Those charges stung the civic-minded community of Salt Lake City. And while the city managed to keep the 2002 Olympics, the scandal forced the ouster or resignation of several IOC officials and led to reforms that included a new international ethics code. It also led SLOC to clean house by naming Romney, the son of three-time Michigan governor George Romney, as CEO. Romney, in turn, tapped Bullock — a fellow Brigham Young University graduate with whom he had worked at Bain & Co. 20 years before — as his second-in-command.
The team faced an uphill battle. In the wake of the scandal, one delicate negotiation was broken off, with health-care giant Johnson & Johnson. Among the sponsors from Atlanta’s Games, some of them already in SLOC’s fold, John Hancock Financial Services Inc. and others grumbled about possible withdrawal. In addition, the federal government, which was scheduled to allocate hundreds of millions of dollars for the Games, balked.
The scandal left Bullock, who was enjoying a lucrative career at the roll-up firm of Alpine Consolidated LLC, feeling “chagrined and disappointed. That’s not Utah; that’s not us,” he told himself. So, when Romney offered the $200,000-a-year SLOC position to him in early 1999, Bullock decided to take a chance at helping to turn things around. “We had two and a half years to rectify this,” he says. “I knew Mitt was a superstar, but I knew he couldn’t do it alone.”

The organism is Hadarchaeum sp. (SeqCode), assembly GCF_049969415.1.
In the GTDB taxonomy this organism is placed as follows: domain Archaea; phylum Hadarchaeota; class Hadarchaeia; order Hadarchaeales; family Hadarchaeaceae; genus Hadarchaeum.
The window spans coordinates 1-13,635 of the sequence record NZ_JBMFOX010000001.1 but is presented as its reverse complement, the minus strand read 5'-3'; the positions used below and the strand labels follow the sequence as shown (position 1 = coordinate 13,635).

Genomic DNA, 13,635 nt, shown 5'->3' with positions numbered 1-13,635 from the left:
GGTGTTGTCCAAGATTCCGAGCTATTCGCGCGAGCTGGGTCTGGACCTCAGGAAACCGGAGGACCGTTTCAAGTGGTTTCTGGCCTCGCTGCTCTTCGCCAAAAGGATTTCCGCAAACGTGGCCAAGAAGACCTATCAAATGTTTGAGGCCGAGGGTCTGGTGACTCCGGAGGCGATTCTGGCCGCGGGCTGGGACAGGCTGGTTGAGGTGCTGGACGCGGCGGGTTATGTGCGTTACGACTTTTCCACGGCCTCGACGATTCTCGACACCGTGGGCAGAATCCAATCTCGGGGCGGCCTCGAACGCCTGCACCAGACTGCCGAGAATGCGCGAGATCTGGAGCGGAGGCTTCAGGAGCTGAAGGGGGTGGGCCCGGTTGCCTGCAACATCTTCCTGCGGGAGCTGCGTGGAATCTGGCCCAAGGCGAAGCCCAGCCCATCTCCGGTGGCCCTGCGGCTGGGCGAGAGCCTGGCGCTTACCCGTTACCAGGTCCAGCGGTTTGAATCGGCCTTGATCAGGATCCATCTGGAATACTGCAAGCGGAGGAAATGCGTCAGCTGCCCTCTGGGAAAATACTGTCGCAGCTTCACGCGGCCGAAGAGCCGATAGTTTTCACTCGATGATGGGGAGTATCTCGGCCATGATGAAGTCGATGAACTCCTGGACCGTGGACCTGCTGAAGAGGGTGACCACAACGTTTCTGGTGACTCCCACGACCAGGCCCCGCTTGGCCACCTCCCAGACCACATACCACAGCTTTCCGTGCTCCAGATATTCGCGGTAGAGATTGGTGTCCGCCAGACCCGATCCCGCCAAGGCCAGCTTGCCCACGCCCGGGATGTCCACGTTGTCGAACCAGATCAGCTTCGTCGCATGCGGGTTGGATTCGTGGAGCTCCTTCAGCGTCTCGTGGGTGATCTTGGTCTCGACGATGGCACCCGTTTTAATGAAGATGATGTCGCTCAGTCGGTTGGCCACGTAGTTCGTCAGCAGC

Cash Flow Rules
The position seemed tailor-made for Bullock, who at 47 still embraces ski jumping with the vigor of an 18-year-old. But the first thing Bullock learned about Olympics management was that it deals with a unique business model. “There’s a different set of rules,” he says. “You take the monthly P&L and the balance sheet and throw them out the window.” The reason: everything is geared toward the end of the “project” that the 17 days of competition represents. “The only balance sheet that matters is at the end of the Games,” he says. “Cash flow is my surrogate balance sheet.”
Still, Bullock admits that he “didn’t fully appreciate the magnitude of the deficit” before coming on board. Among revenue elements, for example, only the broadcasting portion — NBC’s $445 million due to SLOC — was a known quantity. The $751 million amount budgeted for sponsorships “assumed that we would sign up sponsors far in excess of what had been done in prior Games.” The culprit, he explains, was a 20-volume Bechtel Corp. study, commissioned by the prior SLOC team, that had been prepared by asking all operating divisions what they would need, then plugging in revenue numbers to match the totals.
Bullock knew that “creating a validated budget that’s been scrubbed and scrutinized was the key to restoring confidence.” On the income side, he slashed the budget for sponsor revenues of all kinds by 22 percent; they now stand at $587 million. Then, he “challenged all levels of cost” in the budget. On the first pass, he was able to eliminate $100 million of costs, or 6 percent of the budget total.